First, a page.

89 points– 2009 Mt Jefferson Cuvee Pinot Noir, Willamette Valley
Comprising a blend of estate and contract fruit; typically vinified with a smaller share of whole clusters and stems than their other Pinots; and bottled after around 13 months, Cristom’s 2009 Pinot Noir Mount Jefferson Cuvee is brightly saturated with fresh red berries and is mouthwateringly savory in its salinity and animal fat undertones. Piquant hints of fruit pit add to the invigoration of a sappily-persistent finish. This ought to make for delightful and versatile company at table over the next half dozen or so years.
90 points– 2010 Cristom Estate Viognier, Eola-Amity Hills
From one of owner Paul Gerrie’s earliest plantings – which Doerner (a veteran of Calera where this cepage had by then been in the ground for a decade) says “I advised against because in this cool climate I didn’t think it would work too well” – the Cristom 2010 Viognier is simply the latest in a long line – but especially given its far cooler-than-usual growing season – to defy its winemaker’s early prediction. A classic, effusive nose of acacia, honeysuckle, and white peach is lusciously instantiated on the palate, accompanied by the merest hint of this grape’s typical oiliness that can easily become tiring. Soothing yet downright refreshing – and thanks to a nip of pepper cress and piquancy of peach kernel invigorating – this finishes with admirable persistence. “The real challenge with this grape variety is waiting for that right moment when you can pick with good flavors but not go overboard,” notes Doerner, adding that “this is only the second time I’ve made a Viognier that was under 14% in alcohol.” Vinification and maturation were in a mixture of barriques aged five years or more and a few stainless steel drums of equal volume.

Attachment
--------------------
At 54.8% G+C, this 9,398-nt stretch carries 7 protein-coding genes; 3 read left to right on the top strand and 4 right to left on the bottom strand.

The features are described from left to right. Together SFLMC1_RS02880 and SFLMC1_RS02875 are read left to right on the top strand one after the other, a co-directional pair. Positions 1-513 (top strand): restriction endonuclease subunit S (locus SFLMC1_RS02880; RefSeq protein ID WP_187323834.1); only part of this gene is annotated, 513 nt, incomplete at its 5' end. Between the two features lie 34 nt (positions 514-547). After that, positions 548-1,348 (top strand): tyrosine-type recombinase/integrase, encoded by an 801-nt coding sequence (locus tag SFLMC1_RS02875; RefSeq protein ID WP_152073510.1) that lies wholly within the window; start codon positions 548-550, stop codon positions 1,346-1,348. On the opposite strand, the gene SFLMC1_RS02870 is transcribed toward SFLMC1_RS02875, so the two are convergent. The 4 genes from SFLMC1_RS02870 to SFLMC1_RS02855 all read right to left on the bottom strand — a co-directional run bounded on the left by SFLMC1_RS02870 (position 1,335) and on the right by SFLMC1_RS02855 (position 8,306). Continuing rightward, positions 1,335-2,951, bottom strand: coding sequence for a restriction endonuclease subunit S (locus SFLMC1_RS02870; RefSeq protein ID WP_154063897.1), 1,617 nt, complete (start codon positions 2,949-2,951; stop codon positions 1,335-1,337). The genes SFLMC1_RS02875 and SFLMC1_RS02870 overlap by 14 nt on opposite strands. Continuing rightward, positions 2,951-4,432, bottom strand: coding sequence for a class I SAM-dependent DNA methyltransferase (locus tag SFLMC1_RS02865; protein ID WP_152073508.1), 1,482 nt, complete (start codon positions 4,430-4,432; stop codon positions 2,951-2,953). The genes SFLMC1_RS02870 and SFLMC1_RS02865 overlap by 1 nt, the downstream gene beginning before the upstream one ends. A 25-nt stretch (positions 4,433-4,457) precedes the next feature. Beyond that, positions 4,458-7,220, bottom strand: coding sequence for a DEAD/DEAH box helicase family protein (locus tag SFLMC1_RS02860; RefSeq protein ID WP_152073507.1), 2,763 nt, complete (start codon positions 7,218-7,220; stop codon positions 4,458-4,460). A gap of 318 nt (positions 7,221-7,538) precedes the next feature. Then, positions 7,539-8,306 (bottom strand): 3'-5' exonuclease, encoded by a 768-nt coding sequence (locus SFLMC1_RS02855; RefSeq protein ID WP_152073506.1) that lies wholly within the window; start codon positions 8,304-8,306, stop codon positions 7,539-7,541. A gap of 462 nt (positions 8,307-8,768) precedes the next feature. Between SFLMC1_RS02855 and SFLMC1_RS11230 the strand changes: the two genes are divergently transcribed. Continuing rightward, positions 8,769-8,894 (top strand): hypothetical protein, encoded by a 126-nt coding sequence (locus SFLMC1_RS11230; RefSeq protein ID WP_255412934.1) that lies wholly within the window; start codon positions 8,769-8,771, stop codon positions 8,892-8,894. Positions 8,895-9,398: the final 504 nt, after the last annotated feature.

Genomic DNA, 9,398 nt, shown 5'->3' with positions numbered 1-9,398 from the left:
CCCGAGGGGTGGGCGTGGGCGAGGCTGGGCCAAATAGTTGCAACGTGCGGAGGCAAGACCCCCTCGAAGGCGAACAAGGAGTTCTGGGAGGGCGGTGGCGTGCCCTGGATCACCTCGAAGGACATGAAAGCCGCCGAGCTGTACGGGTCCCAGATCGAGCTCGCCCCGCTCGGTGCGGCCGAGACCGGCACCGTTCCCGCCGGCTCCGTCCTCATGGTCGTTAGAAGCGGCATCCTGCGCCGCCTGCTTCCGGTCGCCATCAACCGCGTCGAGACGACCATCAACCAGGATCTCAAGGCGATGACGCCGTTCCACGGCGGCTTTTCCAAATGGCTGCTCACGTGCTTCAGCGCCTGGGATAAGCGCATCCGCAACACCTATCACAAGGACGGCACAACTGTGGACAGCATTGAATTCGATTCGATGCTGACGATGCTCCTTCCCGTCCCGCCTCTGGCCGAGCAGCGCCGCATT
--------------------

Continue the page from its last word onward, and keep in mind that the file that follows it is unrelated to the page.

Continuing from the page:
88 points– 2010 Estate Pinot Gris, Willamette Valley